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United States District Court, E.D. CaliforniaApr 11, 2006
CIV-S-01-2301 DFL GGH. (E.D. Cal. Apr. 11, 2006)

CIV-S-01-2301 DFL GGH.

April 11, 2006


The United States seeks to enforce a settlement agreement and to foreclose on property encumbered by federal tax liens. The court DENIES the motion to enforce the settlement agreement and orders foreclosure of the property in accordance with the conditions set forth below.


The government filed this suit on December 17, 2001. It seeks to foreclose on 59.5 acres of real property in Natomas ("Natomas property") owned by J. Leonard Padilla ("Padilla") and Julie Padilla ("Julie"). Julie Padilla and Leonard Padilla each have a one-half interest in the Natomas property. On March 4, 2005, the U.S. secured a money judgment against Leonard Padilla for unpaid taxes in the amount of $2,158,760.41 plus interest and penalties since February 24, 2004. See United States v. Padilla, CIV-S-01-2300 DFL GGH, slip op. at 2, 5-6 (E.D. Cal. Mar. 4, 2005).

In June 2005, the government and Julie Padilla entered into a settlement agreement. Julie agreed to pay the U.S. $2,350,000 in exchange for the U.S. discharging its liens against the Natomas property and dismissing this case. (Mot. at 5.) In addition, the U.S. agreed to reduce Leonard Padilla's debt by $2,000,000 and to reduce Rose Moreno-Padilla's debt by $350,000. (Id.) However, Julie did not pay the $2,350,000 due under this agreement. (Ham Decl. ¶ 13.)


A. Ordering Foreclosure

The government seeks a foreclosure order under Internal Revenue Code § 7403. (Mot. at 10 n. 4). Section 7403 permits the government to file a civil action to recover taxes due from the sale of any property in which the taxpayer has an interest. The section permits foreclosure and sale of an entire property even when the taxpayer shares his ownership interest in the property with a third-party. United States v. Rodgers, 461 U.S. 677, 693-94, 103 S.Ct. 2132 (1983).

Courts weigh the following factors when deciding whether to order foreclosure on real property in which third-parties have a legal interest: (1) economic prejudice to the government; (2) the third-party's legal expectations that the property would be protected from forced sale; (3) dislocation costs and potential undercompensation of the third-party; and (4) the comparative property interests of the delinquent taxpayer and the third-party. Id. Courts should balance these factors with a view towards the government's "paramount interest" in "prompt and certain collection of delinquent taxes." Id. at 710-11.

Julie argues that the Rodgers factors cited above weigh against ordering foreclosure in this case because she would be undercompensated by a forced sale. (Opp'n at 5.) However, this contention misunderstands the Court's use of the term "undercompensated." The Court does not use the term to suggest that a third-party should be afforded the opportunity to select when and under what conditions the property should be sold. Instead, the Court is referring to the proper allocation of the proceeds of sale when the third-party possesses a non-ownership interest in the property such as a life estate or a state law homestead exemption. Rodgers, 461 U.S. at 698-99, 704-05. In those situations, the third-party may be entitled to a percentage of the proceeds in excess of her ownership interest in the foreclosed property. Id. at 698-99. There is nothing inRodgers to support Julie's contention that a court should delay foreclosure because a properly held judicial sale will not fetch the highest possible selling price for the property. Therefore, the court finds that foreclosure of the Natomas property is appropriate.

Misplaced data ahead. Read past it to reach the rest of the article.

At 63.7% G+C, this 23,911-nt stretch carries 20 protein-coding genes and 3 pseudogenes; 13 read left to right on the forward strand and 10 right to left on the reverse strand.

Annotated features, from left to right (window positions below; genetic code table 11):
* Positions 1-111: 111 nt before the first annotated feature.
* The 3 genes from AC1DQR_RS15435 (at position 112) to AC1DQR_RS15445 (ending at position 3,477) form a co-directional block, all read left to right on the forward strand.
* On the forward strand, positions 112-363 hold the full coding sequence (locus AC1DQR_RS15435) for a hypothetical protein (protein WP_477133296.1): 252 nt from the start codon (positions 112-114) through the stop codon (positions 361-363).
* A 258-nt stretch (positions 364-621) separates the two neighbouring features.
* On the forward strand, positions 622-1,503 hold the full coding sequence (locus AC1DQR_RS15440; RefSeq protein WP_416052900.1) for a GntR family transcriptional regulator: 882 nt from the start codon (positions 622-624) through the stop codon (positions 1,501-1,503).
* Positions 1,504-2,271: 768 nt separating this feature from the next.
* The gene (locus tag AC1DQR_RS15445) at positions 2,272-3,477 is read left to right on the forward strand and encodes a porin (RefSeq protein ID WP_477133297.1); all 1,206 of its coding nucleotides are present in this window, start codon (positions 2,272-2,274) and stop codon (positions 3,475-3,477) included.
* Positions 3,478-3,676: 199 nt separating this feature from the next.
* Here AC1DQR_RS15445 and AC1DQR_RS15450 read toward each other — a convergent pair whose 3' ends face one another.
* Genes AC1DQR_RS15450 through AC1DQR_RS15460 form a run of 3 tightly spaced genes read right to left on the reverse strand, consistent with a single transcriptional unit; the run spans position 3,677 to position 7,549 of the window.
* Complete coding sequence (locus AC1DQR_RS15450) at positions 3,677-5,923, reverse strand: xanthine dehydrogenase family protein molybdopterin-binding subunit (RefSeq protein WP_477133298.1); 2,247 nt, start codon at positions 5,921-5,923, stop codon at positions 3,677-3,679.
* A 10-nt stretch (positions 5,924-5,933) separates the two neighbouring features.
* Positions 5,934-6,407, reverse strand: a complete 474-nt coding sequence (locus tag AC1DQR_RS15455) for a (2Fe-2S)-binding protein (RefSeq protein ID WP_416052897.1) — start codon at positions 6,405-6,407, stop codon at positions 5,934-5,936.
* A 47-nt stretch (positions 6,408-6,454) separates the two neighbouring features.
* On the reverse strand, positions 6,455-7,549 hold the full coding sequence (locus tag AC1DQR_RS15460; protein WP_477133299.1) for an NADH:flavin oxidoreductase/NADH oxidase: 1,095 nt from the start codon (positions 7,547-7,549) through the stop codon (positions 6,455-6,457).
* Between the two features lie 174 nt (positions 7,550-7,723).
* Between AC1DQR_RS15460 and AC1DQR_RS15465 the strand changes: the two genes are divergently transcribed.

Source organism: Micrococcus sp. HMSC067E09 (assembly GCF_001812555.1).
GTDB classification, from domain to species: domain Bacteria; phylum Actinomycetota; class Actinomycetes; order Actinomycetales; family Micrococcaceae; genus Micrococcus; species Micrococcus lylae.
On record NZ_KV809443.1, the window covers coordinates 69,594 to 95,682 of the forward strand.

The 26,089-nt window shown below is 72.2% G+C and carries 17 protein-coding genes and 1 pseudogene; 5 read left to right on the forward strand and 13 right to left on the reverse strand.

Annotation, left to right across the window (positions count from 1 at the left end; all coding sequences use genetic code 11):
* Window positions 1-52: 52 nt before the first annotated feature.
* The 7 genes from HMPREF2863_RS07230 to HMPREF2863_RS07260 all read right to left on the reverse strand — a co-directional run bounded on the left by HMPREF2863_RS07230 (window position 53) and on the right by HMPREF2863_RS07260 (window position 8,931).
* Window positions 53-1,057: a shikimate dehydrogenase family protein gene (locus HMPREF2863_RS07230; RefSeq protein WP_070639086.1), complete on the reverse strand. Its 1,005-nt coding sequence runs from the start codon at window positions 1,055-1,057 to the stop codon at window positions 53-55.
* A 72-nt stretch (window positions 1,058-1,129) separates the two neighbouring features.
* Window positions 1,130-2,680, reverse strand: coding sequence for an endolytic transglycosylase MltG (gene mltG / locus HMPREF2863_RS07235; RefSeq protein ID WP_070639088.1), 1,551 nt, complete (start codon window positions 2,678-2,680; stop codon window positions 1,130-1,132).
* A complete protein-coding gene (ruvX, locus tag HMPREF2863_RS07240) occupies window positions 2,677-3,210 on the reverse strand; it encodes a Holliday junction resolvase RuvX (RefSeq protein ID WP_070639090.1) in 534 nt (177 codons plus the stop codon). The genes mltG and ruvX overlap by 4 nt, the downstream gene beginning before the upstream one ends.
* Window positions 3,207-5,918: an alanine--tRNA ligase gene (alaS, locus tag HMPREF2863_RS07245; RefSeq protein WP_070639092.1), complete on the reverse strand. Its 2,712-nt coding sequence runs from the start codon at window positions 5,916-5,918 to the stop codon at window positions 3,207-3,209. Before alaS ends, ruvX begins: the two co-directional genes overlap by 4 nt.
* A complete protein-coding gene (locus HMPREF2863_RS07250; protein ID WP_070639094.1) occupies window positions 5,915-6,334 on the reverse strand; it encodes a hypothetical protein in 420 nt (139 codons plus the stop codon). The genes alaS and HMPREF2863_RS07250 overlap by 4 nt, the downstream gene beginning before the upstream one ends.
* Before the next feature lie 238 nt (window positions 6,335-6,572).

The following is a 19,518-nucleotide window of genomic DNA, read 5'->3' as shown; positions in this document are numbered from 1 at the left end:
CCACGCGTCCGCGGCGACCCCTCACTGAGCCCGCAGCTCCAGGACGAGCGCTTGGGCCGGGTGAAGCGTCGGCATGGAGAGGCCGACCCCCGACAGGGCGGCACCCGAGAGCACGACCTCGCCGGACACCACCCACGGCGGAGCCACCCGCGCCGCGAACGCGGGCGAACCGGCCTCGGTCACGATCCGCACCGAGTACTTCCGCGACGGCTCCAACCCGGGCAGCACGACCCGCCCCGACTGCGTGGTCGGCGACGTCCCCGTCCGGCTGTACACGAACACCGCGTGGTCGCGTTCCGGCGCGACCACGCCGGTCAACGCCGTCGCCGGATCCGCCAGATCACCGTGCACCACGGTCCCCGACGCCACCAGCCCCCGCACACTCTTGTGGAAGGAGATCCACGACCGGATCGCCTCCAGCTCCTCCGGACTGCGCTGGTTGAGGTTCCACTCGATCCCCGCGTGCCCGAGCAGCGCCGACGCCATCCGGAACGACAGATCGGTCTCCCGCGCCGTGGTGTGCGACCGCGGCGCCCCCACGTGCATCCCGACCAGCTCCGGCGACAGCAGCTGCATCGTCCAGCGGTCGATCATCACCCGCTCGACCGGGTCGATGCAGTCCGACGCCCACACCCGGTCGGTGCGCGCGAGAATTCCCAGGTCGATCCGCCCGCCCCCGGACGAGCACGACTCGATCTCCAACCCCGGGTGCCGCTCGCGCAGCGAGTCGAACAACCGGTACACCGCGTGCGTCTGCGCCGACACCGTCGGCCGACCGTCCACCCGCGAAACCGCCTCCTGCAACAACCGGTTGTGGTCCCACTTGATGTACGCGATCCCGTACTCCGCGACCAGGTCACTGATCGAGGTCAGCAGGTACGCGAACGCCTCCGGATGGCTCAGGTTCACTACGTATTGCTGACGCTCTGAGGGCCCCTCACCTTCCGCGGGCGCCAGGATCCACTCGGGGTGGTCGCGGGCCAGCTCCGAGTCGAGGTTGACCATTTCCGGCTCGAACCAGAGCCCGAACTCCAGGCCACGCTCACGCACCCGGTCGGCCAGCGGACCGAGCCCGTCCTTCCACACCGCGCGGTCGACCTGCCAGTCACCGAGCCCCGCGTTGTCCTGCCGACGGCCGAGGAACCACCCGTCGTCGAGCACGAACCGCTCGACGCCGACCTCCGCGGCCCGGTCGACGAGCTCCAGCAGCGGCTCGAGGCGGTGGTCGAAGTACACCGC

At oral argument Julie explained to the court that she is negotiating with various potential buyers and that she is seeking some kind of joint venture relationship that would pay her a lump sum upon sale and also permit her to share in future development income.

However, as discussed at oral argument, the court is persuaded that all of the parties will be better off if the property is sold through a market transaction rather than a foreclosure sale. The government does not oppose this concept. Consequently, the government shall prepare a foreclosure order that provides for the appointment of a trustee who will be afforded a reasonable period of time within which to sell the property.

B. Settlement Agreement

The government has failed to assert a basis for federal subject matter jurisdiction over the breach of contract claim. There are also numerous factual issues that would require an evidentiary hearing. As a result, the motion is DENIED without prejudice to its renewal in the event that the government seeks to go forward on this theory.


As discussed above, the court DENIES without prejudice the motion to enforce the settlement agreement and instructs the government to prepare a foreclosure order that provides for the appointment of a trustee who will be afforded a reasonable period of time to sell the property. To the extent possible, the government should seek to obtain the defendants' approval of the proposed order. The defendants may file objections to the proposed order within 7 calendar days of its submission to the court.